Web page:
My Rose Garden Party Primer part 1

Part 1

June 13, 2018

I am sitting in my big easy chair, typing on my bride’s grandfather’s desk. I dropped the front down so I can set my laptop down.

I am glad laptops have evolved from the huge heavy beasts they were. Mine is at least three years old. I know that because I am still making payments o it.

My Rose Garden Party. This is the first installment. More to come.

We lived in a traditional 2-story house with a small yard (50”x150”).

Our cold climate limited roses to those that could survive the bitter winters – as in Proctor Minnesota. However, in my experience the big killer was springtime. I was trying to grow varieties of hybrid tea roses as they do in the spectacular Rose Garden in Duluth MN just about 15 minutes drive on the Interstate.

I prepared a mound that would be of a size to plant about 18 roses. More on that in a future post.

Topsoil, with equal parts of compost/manure, sphagnum peat moss and a good amount of perlite.

Duluth Rose Garden is only a 15-minute drive but it is entirely different climate. No doubt it is Zone 4 compared to my Zone 3.

USDA Hardiness Zone Map here.

Lake Superior provides cover by moderating the weather.

I have read books and books on the subject. Because of the Internet, I can find an answer to almost all questions that arise.

This is not a formal rose gardening article. I don’t pretend to be an expert or even moderately educated on roses.

This is the story of my successes and failures of growing roses for over 20 years.

Hopefully, you will find it somewhat helpful and a little entertaining.

Why write this? It is cathartic. It is a memorial or testament regarding more than 20 years dreaming, planning, digging and resolving frustrations.

20 years of growing roses, trees, shrubs, and a variety of plants

20 years of spending time in the dead of winter absorbing rose catalogs like Jackson-Perkins, Roses, Wayside Gardens, The American Rose Society and my absolute favorite Hortico Gardens in Canada.

Warning! Once the thought “maybe I should try growing a rose” strikes you are on the garden path to addiction.

A word of caution and you are in a let’s say, grocery superstore and see “SALE Rose Shrubs” and you see bare-root roses, all shiny with a waxy look, with a price of $3.99 or so, RUN!

These are not what you are looking for.

A Rose by any other name…

The rose is not called “The Queen of flowers” for no reason. There are times that an appellation “The Symbol of Love” is also added.

And rightly so. Why not grow a beautiful, fragrant rose and drop petals so you can sprinkle the love of your life’s pillow. Before she wakes I would recommend.

She will wake up to a delicious surprise and you gain another title, as the ‘Man of Ultimate Romance’. I wonder where that will lead.

She might even take a fancy to help tend the roses by deadheading spent blossoms. She may even bring blossoms into the house that you can feast on the aroma when you arrive home from work.

Come on!

Take a baby step.  and go to this address, click on products, a page with 4 headings will pop up. The box on the right is labeled Roses. Click on that and a smallish yellow box with blue links will pop up.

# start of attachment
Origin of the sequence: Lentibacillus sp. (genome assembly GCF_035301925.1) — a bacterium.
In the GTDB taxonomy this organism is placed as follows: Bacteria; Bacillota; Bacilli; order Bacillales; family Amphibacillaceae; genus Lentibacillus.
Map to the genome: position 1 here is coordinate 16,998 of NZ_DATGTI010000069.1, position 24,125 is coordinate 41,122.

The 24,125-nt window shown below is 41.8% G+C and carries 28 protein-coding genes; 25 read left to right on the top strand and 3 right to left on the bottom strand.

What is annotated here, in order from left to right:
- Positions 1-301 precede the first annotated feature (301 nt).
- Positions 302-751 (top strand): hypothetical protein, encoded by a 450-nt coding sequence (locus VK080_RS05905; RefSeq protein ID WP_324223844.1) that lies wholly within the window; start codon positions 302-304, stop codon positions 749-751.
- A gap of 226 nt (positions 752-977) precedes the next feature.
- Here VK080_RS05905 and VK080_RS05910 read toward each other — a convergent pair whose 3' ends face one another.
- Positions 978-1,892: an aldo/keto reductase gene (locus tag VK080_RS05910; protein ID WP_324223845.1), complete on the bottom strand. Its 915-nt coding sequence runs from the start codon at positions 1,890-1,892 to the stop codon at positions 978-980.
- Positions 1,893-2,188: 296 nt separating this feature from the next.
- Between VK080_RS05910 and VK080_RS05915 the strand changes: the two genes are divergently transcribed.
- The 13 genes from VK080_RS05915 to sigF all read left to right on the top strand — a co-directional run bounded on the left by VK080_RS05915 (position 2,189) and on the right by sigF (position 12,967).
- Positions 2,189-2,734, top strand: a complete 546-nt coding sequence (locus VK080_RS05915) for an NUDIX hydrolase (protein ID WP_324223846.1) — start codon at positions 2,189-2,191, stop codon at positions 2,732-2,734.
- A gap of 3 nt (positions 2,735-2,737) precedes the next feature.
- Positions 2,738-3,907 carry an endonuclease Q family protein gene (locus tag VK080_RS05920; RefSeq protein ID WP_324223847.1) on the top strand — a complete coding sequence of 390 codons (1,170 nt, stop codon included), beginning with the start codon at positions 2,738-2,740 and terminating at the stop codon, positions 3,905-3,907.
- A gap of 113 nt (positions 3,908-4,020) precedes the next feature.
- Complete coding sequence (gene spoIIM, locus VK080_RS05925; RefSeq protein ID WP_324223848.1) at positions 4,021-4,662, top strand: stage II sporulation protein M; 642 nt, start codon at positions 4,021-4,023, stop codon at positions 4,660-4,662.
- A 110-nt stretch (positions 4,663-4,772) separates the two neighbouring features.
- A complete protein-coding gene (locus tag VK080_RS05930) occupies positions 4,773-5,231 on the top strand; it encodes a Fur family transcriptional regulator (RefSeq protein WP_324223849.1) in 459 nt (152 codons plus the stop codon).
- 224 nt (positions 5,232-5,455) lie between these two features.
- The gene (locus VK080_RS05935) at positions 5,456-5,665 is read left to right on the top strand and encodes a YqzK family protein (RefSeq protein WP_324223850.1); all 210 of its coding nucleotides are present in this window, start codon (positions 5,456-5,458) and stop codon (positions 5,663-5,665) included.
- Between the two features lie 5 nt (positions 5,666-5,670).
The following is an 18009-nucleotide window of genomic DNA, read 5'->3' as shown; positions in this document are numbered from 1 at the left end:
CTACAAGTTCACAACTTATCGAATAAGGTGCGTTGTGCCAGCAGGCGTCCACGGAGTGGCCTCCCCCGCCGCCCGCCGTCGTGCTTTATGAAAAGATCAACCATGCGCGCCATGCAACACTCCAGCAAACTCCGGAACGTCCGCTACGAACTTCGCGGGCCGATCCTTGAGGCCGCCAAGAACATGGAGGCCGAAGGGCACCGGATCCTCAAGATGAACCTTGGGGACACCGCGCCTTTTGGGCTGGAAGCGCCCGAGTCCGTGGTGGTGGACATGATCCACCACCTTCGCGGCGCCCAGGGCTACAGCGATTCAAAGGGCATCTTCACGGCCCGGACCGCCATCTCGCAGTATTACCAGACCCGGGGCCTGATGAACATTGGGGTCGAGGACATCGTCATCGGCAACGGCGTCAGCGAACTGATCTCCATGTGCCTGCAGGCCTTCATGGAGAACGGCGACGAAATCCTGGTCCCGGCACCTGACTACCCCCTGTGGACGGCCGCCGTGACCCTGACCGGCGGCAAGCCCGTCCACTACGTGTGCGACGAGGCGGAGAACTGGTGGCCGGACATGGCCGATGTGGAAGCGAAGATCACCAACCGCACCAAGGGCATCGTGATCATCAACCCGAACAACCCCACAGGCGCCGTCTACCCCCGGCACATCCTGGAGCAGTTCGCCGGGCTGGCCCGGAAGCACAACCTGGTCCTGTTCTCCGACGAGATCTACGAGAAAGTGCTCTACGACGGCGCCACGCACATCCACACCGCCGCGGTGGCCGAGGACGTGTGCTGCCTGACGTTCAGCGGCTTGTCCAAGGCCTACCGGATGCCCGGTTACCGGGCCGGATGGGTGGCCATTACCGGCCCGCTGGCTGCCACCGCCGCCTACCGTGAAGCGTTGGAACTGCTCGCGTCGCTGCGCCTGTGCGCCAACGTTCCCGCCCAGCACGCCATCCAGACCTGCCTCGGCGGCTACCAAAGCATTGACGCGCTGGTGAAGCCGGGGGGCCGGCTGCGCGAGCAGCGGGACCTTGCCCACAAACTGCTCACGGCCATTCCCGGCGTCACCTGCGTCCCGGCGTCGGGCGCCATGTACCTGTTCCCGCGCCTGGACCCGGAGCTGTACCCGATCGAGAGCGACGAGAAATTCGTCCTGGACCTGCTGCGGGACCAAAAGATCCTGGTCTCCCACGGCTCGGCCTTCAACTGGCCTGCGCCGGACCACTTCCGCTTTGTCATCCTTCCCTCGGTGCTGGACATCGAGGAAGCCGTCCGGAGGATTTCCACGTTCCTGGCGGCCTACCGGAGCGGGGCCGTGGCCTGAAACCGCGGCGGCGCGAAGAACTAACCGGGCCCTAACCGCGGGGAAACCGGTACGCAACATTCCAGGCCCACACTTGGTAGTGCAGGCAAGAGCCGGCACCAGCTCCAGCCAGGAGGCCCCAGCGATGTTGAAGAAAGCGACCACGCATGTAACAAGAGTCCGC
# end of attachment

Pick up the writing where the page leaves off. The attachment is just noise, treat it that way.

Is that all there is you think to yourself.

Ah ‘grasshopper’’. Click on ‘roses by section’. Another yellow box will pop up with about 30 different TYPES of the queen will pop up.

Each type contains dozens of different plants,

What a way to spend a cold, blustery winter evening. The fire is crackling in the fireplace. A small toddy is at hand.

Soon you are warm inside also. Color, blossoms, forms, and texture start you buzzing with excitement.

Which ones will grow in my Zone 3 on the zone map?

Where can I place her my yard so she shines and preens for you and your guest?

You have to buy one that will be happy where you plant her and will grow and blossom for years to come.

A few of my favorites that grow well in Zone3 climates.

William Baffin,  Darlow’s Enigma, because she doesn’t give up,  or any Canadian Explorer rose

My Favorite. She is shown here by Chalet Nursery, a third generation nursery that has aided gardeners for 100 years! Pavement Roses, a Snow Pavement to be precise.

A Purple Pavement rose from Heirloom Roses.

An excellent guide to the Pavement Series of roses is here. Good description, a good guide to growing, clear Language.

Don’t be scared off by the section on problems. I never had any problems.

Here is a picture of one of my highlights:

This bush started as 2 plants. It is now about 4 feet tall with a spread of 8 feet.

She sits just off the front walkway to the house. As you approach the house you catch her sweet fragrance. /soft, tantalizing, great to bring into the house and float blossoms in a shallow dish with tepid water. (Would you like to come indoors and immediately soak your feet in the cold water? I think not.)

She will reward you for years (mine about 20 and still going strong.)

I cut her to the ground two years ago. All of the old dead canes are gone.  Fresh new robust green branches as she quickly approaches her previous height.

Her name: Snow Pavement

She will have an amazing show of blossoms in her first flush this year. She will be greatly missed.

As will all of the gardens.

After 43 years my bride and I have to move to an apartment. My legs just can’t do stairs anymore. With no cartilage in my knees compounded by the nasty effects of diabetes in my feet, I haven’t been able to tend the gardens the last two years.

I hope you have been rewarded with a brief introduction to roses and how I feed my fascination for over twenty years.

Please leave your comments. If you have questions I will try my best to answer them.

Next we will start looking at each garden.

Abraham Lincoln on roses Google images
Abraham Lincoln on roses

Thanks for stopping by.


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